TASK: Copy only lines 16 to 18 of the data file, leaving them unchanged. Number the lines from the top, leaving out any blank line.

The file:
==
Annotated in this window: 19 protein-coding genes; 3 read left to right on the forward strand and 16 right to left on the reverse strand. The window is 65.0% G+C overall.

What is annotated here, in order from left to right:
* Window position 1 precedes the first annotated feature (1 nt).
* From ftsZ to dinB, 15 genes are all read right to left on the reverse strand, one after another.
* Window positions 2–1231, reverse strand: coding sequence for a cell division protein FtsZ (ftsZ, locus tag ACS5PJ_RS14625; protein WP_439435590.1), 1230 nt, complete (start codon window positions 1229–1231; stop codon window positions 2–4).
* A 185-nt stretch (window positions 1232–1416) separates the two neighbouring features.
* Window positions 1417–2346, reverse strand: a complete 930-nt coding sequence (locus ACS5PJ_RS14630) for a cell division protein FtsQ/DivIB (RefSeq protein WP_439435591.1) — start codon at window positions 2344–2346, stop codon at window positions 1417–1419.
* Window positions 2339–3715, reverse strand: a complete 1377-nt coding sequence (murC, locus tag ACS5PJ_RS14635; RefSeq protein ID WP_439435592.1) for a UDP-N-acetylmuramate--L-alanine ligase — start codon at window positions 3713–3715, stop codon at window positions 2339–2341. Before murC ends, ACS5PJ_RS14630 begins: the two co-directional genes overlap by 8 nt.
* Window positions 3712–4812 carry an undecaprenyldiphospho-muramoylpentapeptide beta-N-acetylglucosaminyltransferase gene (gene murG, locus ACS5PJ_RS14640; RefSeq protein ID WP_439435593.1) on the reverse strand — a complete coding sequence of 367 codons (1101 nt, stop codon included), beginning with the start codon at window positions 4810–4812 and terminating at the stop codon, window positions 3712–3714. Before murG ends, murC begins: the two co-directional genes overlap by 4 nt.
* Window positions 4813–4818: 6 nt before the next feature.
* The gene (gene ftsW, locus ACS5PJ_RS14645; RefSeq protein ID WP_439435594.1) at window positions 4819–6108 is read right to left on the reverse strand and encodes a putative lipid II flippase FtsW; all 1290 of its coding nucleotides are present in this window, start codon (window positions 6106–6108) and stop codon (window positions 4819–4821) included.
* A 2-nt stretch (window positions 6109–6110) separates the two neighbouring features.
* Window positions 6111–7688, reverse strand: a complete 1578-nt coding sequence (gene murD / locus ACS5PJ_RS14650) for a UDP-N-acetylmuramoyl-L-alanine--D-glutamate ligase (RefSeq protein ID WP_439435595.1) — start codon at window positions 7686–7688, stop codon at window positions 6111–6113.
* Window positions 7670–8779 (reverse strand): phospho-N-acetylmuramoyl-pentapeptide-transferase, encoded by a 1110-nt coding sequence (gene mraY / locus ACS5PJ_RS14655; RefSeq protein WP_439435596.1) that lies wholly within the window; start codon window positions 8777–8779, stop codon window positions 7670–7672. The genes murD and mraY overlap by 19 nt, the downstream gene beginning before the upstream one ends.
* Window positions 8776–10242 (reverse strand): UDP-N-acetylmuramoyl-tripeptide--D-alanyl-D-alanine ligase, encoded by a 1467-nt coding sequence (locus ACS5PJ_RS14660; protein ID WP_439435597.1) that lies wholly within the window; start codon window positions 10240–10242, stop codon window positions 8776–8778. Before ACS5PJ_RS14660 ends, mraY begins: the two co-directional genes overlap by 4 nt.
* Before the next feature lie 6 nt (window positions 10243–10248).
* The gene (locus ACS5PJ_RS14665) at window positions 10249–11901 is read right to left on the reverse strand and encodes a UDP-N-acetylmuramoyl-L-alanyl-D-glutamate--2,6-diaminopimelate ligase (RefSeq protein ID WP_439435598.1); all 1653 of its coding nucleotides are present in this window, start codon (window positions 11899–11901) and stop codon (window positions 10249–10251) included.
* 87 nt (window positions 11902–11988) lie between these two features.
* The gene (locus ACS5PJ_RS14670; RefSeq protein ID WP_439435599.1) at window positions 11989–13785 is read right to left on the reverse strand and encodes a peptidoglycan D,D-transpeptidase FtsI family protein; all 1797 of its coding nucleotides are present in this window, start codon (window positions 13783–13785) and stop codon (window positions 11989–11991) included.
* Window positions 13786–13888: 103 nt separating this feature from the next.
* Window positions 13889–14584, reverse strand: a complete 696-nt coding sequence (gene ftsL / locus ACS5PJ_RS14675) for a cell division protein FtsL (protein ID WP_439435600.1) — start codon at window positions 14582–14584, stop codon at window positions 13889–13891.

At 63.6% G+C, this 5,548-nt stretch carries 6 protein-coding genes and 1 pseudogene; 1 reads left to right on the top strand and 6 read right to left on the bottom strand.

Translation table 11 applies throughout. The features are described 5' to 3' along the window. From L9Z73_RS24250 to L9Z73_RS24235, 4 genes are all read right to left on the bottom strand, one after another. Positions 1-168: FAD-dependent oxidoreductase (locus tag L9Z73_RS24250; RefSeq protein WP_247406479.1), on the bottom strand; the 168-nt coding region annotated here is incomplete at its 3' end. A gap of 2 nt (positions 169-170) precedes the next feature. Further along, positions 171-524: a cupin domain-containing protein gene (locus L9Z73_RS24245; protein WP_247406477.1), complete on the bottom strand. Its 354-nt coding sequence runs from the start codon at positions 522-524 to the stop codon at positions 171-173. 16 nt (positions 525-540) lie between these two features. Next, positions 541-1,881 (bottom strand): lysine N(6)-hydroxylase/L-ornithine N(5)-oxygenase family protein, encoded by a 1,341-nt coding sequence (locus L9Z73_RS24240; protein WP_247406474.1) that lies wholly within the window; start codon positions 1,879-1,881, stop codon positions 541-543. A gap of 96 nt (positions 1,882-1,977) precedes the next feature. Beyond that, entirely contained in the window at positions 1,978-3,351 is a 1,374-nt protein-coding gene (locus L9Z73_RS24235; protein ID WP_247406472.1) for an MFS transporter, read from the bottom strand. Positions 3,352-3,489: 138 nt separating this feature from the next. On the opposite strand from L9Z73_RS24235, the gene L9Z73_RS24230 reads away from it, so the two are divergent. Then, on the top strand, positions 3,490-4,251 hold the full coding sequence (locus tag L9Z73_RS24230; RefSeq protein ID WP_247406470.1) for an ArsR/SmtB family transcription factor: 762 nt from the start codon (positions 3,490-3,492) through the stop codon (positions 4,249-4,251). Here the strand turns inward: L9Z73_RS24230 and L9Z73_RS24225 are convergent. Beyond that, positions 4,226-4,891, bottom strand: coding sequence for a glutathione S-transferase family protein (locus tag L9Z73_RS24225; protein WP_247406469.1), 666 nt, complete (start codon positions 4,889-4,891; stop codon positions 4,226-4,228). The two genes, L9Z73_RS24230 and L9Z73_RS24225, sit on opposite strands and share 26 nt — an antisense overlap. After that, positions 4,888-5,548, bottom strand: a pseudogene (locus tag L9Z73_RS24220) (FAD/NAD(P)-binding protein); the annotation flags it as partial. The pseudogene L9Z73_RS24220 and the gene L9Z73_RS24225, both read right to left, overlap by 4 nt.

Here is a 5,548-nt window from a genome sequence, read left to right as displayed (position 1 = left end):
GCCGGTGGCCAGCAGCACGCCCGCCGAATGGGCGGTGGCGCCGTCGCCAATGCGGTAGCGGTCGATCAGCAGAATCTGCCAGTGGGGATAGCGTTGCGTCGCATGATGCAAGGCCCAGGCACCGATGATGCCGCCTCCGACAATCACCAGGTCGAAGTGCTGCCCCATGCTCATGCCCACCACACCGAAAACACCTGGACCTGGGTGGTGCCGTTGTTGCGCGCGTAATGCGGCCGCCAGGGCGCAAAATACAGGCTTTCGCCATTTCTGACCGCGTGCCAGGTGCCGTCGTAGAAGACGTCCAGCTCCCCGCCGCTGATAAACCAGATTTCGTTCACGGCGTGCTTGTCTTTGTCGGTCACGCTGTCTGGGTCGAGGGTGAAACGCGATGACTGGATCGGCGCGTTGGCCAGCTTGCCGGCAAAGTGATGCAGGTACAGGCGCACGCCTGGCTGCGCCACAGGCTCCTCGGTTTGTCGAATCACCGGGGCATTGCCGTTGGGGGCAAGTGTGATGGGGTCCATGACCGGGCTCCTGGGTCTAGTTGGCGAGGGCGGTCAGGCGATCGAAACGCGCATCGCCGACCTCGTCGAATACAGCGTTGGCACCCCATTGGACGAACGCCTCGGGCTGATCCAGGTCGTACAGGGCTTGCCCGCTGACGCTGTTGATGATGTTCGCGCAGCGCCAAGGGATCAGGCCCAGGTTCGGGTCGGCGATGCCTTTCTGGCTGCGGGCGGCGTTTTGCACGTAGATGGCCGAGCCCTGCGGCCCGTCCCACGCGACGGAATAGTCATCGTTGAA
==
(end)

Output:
* Before the next feature lie 6 nt (window positions 10243–10248).
* The gene (locus ACS5PJ_RS14665) at window positions 10249–11901 is read right to left on the reverse strand and encodes a UDP-N-acetylmuramoyl-L-alanyl-D-glutamate--2,6-diaminopimelate ligase (RefSeq protein ID WP_439435598.1); all 1653 of its coding nucleotides are present in this window, start codon (window positions 11899–11901) and stop codon (window positions 10249–10251) included.
* 87 nt (window positions 11902–11988) lie between these two features.